Industry News

Companies are Facilitating their Own Cyber Blackmail, report finds

Remove ransomware and avoid blackmail

Ransomware attacks have quadrupled in the past year because companies like yours are paying up!

A report released by insurance underwriter Beazley last week found the lure of an easy pay-day, combined with the ease of buying easy-to-operate ransomware kits, had made the attacks a real growth industry for cyber-criminals.

“From what we are seeing, it appears that many hackers are finding it easier to make money by holding companies to ransom for bitcoin than through selling personal data on the dark web,” Katherine Keefe, global head of Beazley Breach Response Services (BBRS), said.

FBI Cyber Division section chief Chris Stangl agreed, calling ransomware “a prevalent, increasing threat… (which is only) successful because people pay”.

How does the scam work?

Most ransomware infiltrates your network when you, or your staff, click on a seemingly authentic email that is infected by malware (Phishing email).

To put this in perspective, according to research just released from security firm AppRiver, more than 14 million Locky ransomware-infected Phishing emails were recently sent to unsuspecting victims in what’s called a spray-and-pray approach. And that’s just the tip of the iceberg.

Once installed, the malware hijacks and encrypts your valuable data, blocking you and your staff from accessing said data until a ransom is paid.

Why pay up?

Cyber-criminals are smart, requesting relatively small amounts of money (untraceable bitcoin up to US$1,000), to release your information.

This means it’s often easier just to hand over a small amount of money than wade through loads of poorly arranged backup material.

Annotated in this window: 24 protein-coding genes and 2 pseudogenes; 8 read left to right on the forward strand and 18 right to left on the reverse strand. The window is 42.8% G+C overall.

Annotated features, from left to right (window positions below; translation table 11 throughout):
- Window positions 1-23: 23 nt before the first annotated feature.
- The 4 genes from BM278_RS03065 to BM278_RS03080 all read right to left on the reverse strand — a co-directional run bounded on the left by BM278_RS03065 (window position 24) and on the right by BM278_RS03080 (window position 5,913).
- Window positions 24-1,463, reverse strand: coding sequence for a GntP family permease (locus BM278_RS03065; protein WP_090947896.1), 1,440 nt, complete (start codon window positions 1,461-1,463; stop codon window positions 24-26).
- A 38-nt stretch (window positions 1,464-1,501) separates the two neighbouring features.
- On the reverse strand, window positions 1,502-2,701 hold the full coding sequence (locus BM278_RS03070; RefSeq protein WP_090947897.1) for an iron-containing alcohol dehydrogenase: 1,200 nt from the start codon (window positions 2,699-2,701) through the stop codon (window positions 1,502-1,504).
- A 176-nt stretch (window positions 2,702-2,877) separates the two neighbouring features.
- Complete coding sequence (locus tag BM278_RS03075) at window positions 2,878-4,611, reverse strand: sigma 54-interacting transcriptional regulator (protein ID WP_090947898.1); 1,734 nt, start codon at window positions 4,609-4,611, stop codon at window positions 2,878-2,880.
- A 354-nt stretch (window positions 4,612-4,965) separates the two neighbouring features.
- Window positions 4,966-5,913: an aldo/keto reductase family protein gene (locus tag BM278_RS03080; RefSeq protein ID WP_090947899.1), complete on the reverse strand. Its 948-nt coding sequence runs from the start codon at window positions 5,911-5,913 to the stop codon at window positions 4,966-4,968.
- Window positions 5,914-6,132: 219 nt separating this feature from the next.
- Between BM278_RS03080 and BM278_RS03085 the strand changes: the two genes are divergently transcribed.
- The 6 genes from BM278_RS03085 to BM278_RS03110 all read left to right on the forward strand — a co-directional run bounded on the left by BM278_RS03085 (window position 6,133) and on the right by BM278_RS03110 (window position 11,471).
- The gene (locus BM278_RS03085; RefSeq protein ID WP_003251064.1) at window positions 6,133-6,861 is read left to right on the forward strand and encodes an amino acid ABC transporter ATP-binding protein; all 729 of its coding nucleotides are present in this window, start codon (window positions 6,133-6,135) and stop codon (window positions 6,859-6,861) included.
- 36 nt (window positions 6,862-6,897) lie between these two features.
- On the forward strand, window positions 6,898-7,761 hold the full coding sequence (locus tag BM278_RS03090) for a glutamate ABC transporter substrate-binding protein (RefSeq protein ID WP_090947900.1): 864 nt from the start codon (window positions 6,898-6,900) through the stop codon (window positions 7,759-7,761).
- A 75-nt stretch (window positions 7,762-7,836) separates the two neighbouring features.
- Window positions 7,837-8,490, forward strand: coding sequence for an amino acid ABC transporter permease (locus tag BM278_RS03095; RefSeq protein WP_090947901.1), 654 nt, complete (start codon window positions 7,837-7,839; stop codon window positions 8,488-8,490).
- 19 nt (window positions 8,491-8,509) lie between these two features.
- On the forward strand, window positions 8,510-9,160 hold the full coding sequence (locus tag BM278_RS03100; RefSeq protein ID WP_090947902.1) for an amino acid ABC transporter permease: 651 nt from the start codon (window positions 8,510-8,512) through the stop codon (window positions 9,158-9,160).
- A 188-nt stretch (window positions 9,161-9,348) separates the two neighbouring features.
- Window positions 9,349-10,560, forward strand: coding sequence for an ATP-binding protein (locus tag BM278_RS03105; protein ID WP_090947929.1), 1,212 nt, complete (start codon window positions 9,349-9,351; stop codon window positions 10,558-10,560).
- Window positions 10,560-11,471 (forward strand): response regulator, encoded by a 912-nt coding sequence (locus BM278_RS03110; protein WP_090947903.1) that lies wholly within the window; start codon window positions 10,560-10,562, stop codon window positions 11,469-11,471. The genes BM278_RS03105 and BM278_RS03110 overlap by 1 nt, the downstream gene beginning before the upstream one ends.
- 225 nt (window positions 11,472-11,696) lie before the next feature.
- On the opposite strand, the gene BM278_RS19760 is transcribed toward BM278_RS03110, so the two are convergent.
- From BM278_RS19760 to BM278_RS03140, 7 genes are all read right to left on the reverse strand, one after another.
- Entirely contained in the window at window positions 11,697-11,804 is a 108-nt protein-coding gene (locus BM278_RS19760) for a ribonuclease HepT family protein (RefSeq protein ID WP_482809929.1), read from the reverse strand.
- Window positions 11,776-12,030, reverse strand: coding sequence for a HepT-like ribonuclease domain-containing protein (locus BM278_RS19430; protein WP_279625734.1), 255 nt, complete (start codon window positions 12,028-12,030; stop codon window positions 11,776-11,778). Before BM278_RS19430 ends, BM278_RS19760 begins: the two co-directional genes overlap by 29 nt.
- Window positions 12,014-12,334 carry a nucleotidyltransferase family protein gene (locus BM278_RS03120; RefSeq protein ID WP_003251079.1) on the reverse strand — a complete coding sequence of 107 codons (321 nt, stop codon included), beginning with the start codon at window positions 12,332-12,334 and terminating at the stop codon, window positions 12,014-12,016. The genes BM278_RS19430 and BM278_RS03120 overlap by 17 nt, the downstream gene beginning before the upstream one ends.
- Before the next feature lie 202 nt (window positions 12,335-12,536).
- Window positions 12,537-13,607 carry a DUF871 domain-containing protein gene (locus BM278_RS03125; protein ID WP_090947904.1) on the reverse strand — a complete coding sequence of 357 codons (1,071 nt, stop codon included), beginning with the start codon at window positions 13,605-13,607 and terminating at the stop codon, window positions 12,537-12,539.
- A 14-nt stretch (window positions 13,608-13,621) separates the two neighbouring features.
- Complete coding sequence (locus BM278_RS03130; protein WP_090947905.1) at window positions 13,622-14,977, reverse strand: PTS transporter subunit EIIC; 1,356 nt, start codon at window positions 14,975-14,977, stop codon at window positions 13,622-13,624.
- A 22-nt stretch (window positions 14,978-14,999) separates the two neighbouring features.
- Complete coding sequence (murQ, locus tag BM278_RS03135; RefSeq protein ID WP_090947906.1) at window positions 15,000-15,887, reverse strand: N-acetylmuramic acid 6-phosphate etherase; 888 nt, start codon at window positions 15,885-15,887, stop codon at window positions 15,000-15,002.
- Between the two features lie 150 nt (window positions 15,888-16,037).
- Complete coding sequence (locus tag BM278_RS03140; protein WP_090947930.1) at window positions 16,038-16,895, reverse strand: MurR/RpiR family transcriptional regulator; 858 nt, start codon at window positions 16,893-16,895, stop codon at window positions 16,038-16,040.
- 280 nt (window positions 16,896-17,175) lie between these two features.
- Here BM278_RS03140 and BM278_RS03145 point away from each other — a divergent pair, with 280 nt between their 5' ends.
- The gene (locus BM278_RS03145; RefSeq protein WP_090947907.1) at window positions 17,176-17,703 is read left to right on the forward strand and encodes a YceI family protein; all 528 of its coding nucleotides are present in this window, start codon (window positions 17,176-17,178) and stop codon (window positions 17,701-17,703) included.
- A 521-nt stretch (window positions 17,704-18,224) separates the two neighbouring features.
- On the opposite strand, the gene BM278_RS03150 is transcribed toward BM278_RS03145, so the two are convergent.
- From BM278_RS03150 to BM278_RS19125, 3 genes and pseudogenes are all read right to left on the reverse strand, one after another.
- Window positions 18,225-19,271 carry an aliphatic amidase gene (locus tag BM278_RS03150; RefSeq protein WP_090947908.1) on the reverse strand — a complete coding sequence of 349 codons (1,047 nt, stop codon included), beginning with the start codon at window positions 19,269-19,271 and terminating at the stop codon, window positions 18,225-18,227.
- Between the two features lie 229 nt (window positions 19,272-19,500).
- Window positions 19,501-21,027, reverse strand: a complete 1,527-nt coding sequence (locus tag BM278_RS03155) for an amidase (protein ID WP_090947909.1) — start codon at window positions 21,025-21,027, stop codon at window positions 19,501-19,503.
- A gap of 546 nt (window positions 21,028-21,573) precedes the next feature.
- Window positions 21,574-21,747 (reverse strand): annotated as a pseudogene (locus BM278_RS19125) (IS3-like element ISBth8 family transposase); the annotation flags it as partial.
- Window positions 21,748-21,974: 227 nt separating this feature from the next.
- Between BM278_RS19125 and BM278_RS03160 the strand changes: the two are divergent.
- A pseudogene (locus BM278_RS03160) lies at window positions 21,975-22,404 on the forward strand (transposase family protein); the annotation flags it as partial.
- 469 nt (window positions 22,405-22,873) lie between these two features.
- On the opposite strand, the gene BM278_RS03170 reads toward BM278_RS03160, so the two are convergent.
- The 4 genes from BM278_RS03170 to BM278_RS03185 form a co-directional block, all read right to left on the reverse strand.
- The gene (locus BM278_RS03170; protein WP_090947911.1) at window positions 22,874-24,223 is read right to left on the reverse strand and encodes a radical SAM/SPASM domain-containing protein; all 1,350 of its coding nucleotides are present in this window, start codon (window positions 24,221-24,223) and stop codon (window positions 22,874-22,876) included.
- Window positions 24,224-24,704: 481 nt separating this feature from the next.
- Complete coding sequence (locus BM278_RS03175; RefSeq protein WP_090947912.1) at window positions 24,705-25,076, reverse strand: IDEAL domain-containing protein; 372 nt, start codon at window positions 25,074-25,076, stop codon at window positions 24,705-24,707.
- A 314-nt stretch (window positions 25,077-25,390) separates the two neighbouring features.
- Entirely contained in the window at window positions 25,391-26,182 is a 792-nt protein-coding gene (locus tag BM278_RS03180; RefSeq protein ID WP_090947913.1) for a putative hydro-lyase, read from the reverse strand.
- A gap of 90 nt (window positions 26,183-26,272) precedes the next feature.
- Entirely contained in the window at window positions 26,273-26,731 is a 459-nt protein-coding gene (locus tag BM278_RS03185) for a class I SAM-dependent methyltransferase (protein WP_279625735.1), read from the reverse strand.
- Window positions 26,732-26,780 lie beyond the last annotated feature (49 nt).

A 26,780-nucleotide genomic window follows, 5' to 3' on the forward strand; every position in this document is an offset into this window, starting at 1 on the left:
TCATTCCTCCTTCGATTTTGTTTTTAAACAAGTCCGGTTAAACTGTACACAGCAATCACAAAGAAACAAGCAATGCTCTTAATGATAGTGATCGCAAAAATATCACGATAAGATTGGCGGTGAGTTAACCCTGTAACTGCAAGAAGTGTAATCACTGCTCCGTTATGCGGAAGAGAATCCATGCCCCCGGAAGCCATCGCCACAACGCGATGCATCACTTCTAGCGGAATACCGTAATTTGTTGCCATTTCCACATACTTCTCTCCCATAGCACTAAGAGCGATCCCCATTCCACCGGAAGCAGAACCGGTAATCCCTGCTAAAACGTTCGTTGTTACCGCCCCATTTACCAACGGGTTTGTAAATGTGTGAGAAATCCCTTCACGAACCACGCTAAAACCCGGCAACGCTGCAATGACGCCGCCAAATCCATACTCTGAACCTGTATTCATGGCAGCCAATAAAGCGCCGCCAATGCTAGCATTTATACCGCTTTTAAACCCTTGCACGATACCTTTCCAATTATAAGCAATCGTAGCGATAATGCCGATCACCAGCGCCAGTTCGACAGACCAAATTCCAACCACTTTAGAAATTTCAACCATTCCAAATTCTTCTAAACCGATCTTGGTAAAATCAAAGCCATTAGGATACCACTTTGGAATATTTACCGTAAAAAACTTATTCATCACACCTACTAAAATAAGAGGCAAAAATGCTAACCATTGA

Or, in some cases, companies simply have no choice but to pay up because they don’t have any backup systems in place and simply can’t operate without their data.

Who’s affected?

The Beazley Breach Insights report, was based on the insurer’s client data breaches in the first nine months of 2016.

During this time, the BBRS unit managed 1,437 data breaches on behalf of clients, compared to 931 breaches during the same period last year.

The main targets were:

  • Financial services
  • Retail and Hospitality sectors.

But no industry is really immune.

What does this mean to you?

Once the ransom has been paid, you’re then faced with the costs of evaluating the damage to your network, your brand, your productivity, and updating your security to ensure you’re never compromised again.

In 2015 the FBI reported American companies alone had lost more $1.07 billion to cybercriminal activity, including ransomware.

How to spot a fake email:

Don’t be lulled by colour-schemes. Take the time to actually read emails before acting on instinct, and use your common sense. Spelling mistakes, bad grammar, and inappropriate domain names are dead giveaways.

How can we help?

ComputerOne can offer you a number of strategies to help keep you one step ahead of the hackers.

Firstly, we can provide you with basic email templates to remind your staff on how to be on the lookout for fraudulent emails, especially if you’ve already been hit by ransomware before.

Secondly, we can segregate your data, especially your most valuable information, in a well-structured backup plan so your company can never be held to ransom.

Thirdly, we also offer Application Whitelisting, which treats anything unknown as a potentially bad file and prevents it from accessing your system.


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